Adaptations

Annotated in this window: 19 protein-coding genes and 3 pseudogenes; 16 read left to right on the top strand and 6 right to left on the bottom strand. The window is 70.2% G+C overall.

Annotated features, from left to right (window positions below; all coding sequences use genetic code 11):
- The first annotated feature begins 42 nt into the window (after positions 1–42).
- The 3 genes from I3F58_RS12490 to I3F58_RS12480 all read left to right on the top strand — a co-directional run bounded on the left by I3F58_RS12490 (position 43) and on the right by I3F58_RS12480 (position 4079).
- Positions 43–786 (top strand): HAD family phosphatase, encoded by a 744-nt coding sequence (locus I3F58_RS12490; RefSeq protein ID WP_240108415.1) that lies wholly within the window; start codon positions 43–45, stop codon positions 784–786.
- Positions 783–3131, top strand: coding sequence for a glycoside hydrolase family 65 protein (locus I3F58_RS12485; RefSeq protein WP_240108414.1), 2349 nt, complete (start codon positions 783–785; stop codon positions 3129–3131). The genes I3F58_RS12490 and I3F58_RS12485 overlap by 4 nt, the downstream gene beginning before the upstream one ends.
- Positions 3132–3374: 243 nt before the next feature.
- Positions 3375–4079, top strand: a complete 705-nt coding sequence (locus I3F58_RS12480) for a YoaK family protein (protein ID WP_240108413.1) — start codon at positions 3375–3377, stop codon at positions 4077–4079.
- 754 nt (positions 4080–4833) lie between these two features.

The blue whale has many adaptations that allow it to survive in its environment. The blue whale not only has blubber for warmth, and a streamline shape for swimming, but it is a mammal that lives in the water. The blue whale has an adaptation that does not allow it to sleep. If they slept, they would drown. So, they take short naps instead of long slumbers. The blue whale, to eat, has baleen plates that are used to filter the small shrimp-like krill that they feed on. Being mammals, they have also formed mammary glands to feed their young with. Being mammals allows the blue whale to have extended parental care for their young. Being so big, the whale has an extremely large fluke, which allows it to propel itself through the water at a decent speed, which can be about 30 miles per hour to escape dangerous situations. The blue whale's eyesight is good in the water, and out of the water but the sense that is the best is the hearing. They use vocalizations to communicate with other whales. Since they are under water, and the water is denser than air, it transfers sound fast and longer than air. These adaptations have made it easier for these large mammals to live in water as opposed to living on land.

 

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